Not to mention competing with new sensor and shuaguang and jj for a stake in a niche market may prove short lived......back in the day tube suppliers biggest customer was the military who is all ss and digital now.Medical equipment,radios,tv's everything was tube.......now it's guitar amps and hifi receivers....and radio transmitters. Out of the guitar world half of the guys are happy with current production as long as there is 6 gain stages cascaded in there recto/distorto gain monster amp.....so that leaves old school rock guitar players hifi and transmitters.....then the labor cost of maintaining a tube factory in a free market vs china......i doubt skilled volunteers will stay volunteers once tubes start selling....unless it's some sort of profit sharing agreement.....but hey I hope for the best.
     
    Last edited: Jul 19, 2020
  19. Sg-ocaster

    Sg-ocaster Active Member

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    Last edited: Jul 19, 2020
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  20. Matthews Guitars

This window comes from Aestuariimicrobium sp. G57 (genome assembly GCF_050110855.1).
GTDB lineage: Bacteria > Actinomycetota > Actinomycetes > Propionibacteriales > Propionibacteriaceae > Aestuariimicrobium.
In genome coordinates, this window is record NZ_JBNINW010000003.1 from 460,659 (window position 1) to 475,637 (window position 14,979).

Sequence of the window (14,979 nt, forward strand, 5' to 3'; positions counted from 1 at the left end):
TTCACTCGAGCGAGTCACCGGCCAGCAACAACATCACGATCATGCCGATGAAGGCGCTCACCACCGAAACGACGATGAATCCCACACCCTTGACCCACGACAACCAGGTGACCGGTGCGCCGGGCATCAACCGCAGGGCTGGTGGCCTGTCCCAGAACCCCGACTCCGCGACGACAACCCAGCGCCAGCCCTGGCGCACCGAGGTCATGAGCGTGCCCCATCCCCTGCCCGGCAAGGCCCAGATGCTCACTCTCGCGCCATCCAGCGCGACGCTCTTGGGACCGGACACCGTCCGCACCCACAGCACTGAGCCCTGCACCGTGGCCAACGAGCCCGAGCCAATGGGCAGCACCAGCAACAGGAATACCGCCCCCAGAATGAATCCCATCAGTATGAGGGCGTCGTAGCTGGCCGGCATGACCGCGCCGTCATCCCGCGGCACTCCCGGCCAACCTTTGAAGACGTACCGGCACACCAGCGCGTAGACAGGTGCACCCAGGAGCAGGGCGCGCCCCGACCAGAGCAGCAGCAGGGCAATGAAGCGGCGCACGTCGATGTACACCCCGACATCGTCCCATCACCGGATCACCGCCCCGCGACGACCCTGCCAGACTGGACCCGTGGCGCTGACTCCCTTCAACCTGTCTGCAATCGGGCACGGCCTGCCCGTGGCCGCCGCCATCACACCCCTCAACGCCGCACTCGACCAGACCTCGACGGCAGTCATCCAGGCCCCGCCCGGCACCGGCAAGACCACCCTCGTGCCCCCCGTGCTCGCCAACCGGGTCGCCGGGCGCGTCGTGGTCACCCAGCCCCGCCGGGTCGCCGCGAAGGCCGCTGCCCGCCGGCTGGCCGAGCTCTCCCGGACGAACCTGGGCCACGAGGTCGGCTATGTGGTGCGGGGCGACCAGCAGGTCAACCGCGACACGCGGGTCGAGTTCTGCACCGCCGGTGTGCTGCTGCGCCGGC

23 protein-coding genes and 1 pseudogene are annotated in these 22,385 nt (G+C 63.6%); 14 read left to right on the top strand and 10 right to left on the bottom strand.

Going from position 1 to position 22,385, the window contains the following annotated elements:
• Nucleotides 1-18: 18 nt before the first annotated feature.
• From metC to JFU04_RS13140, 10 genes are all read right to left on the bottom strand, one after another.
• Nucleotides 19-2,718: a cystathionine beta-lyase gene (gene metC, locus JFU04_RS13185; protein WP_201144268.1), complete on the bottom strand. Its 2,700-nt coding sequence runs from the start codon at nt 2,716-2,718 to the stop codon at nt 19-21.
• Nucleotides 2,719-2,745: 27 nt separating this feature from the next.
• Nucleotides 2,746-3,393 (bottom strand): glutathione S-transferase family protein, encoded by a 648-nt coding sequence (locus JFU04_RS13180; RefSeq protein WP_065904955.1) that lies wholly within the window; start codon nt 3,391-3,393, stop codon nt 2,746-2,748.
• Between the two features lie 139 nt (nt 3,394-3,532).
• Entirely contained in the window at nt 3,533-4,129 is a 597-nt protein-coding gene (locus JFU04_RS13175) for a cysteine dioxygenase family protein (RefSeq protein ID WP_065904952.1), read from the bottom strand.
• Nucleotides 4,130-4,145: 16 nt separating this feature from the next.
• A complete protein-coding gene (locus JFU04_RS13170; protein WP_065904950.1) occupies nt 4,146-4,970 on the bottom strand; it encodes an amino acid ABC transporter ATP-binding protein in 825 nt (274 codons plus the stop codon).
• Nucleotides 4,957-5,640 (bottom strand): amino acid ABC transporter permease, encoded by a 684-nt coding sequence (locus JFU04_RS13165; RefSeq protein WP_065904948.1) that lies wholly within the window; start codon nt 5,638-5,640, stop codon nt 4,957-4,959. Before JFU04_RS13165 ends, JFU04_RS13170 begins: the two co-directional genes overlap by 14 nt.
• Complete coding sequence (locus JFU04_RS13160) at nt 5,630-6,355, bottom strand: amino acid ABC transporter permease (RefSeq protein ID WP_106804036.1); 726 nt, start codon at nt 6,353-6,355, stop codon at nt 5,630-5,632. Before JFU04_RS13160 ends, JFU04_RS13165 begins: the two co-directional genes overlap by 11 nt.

Matthews Guitars Well-Known Member

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    The project has original Mullard machinery and tooling and (presumably) the knowledge and assistance of some surviving Mullard employees, so I think they have a very good chance of making some worthy tubes. Only time will tell. And, yes, I do think that the volunteers, at least the better, more reliable ones, will become employees as soon as the project starts making enough revenue that issuing paychecks is practical. I can guarantee you that if they simply start making tubes on British soil, and they are simply as good as what we can get now, I'll buy all my tubes ONLY from them as a measure of my support for the project.

    In fact, they sell tubes today, under the Brimar name, but they're made in the existing Russian factories. I'd still buy tubes from them to support the project.